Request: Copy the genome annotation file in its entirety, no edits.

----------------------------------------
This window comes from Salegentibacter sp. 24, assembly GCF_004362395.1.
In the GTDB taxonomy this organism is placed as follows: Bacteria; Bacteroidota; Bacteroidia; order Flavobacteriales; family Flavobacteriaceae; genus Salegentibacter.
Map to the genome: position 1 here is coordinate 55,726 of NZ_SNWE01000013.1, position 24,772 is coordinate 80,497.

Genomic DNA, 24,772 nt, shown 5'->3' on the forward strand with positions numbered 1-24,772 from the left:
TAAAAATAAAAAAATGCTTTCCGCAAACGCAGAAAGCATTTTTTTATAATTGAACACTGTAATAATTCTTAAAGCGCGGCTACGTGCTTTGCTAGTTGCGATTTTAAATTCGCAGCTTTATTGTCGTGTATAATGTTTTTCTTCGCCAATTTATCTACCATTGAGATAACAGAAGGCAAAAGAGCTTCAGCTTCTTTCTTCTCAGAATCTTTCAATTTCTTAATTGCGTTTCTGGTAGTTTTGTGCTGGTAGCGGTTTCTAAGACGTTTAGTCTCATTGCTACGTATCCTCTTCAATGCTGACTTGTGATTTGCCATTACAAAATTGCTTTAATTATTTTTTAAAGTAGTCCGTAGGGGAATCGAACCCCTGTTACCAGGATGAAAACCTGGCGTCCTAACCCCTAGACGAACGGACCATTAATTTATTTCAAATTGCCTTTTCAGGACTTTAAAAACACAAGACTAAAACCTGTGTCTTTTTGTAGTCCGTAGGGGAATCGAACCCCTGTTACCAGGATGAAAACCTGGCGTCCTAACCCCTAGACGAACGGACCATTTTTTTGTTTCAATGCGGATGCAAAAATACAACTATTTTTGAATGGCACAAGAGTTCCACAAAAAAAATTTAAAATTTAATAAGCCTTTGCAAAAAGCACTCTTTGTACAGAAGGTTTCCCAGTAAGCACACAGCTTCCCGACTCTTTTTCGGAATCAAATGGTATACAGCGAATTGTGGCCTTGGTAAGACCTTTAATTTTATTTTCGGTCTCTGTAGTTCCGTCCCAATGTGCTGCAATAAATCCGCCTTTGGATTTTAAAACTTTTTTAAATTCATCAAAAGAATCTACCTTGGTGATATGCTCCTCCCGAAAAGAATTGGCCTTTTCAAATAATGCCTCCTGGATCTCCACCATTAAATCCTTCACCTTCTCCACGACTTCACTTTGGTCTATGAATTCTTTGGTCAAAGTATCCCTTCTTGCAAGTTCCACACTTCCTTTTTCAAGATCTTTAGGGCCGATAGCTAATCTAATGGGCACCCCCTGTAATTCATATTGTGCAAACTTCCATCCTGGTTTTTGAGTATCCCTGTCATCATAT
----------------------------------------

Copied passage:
This window comes from Salegentibacter sp. 24, assembly GCF_004362395.1.
In the GTDB taxonomy this organism is placed as follows: Bacteria; Bacteroidota; Bacteroidia; order Flavobacteriales; family Flavobacteriaceae; genus Salegentibacter.
Map to the genome: position 1 here is coordinate 55,726 of NZ_SNWE01000013.1, position 24,772 is coordinate 80,497.

Genomic DNA, 24,772 nt, shown 5'->3' on the forward strand with positions numbered 1-24,772 from the left:
TAAAAATAAAAAAATGCTTTCCGCAAACGCAGAAAGCATTTTTTTATAATTGAACACTGTAATAATTCTTAAAGCGCGGCTACGTGCTTTGCTAGTTGCGATTTTAAATTCGCAGCTTTATTGTCGTGTATAATGTTTTTCTTCGCCAATTTATCTACCATTGAGATAACAGAAGGCAAAAGAGCTTCAGCTTCTTTCTTCTCAGAATCTTTCAATTTCTTAATTGCGTTTCTGGTAGTTTTGTGCTGGTAGCGGTTTCTAAGACGTTTAGTCTCATTGCTACGTATCCTCTTCAATGCTGACTTGTGATTTGCCATTACAAAATTGCTTTAATTATTTTTTAAAGTAGTCCGTAGGGGAATCGAACCCCTGTTACCAGGATGAAAACCTGGCGTCCTAACCCCTAGACGAACGGACCATTAATTTATTTCAAATTGCCTTTTCAGGACTTTAAAAACACAAGACTAAAACCTGTGTCTTTTTGTAGTCCGTAGGGGAATCGAACCCCTGTTACCAGGATGAAAACCTGGCGTCCTAACCCCTAGACGAACGGACCATTTTTTTGTTTCAATGCGGATGCAAAAATACAACTATTTTTGAATGGCACAAGAGTTCCACAAAAAAAATTTAAAATTTAATAAGCCTTTGCAAAAAGCACTCTTTGTACAGAAGGTTTCCCAGTAAGCACACAGCTTCCCGACTCTTTTTCGGAATCAAATGGTATACAGCGAATTGTGGCCTTGGTAAGACCTTTAATTTTATTTTCGGTCTCTGTAGTTCCGTCCCAATGTGCTGCAATAAATCCGCCTTTGGATTTTAAAACTTTTTTAAATTCATCAAAAGAATCTACCTTGGTGATATGCTCCTCCCGAAAAGAATTGGCCTTTTCAAATAATGCCTCCTGGATCTCCACCATTAAATCCTTCACCTTCTCCACGACTTCACTTTGGTCTATGAATTCTTTGGTCAAAGTATCCCTTCTTGCAAGTTCCACACTTCCTTTTTCAAGATCTTTAGGGCCGATAGCTAATCTAATGGGCACCCCCTGTAATTCATATTGTGCAAACTTCCATCCTGGTTTTTGAGTATCCCTGTCATCATAT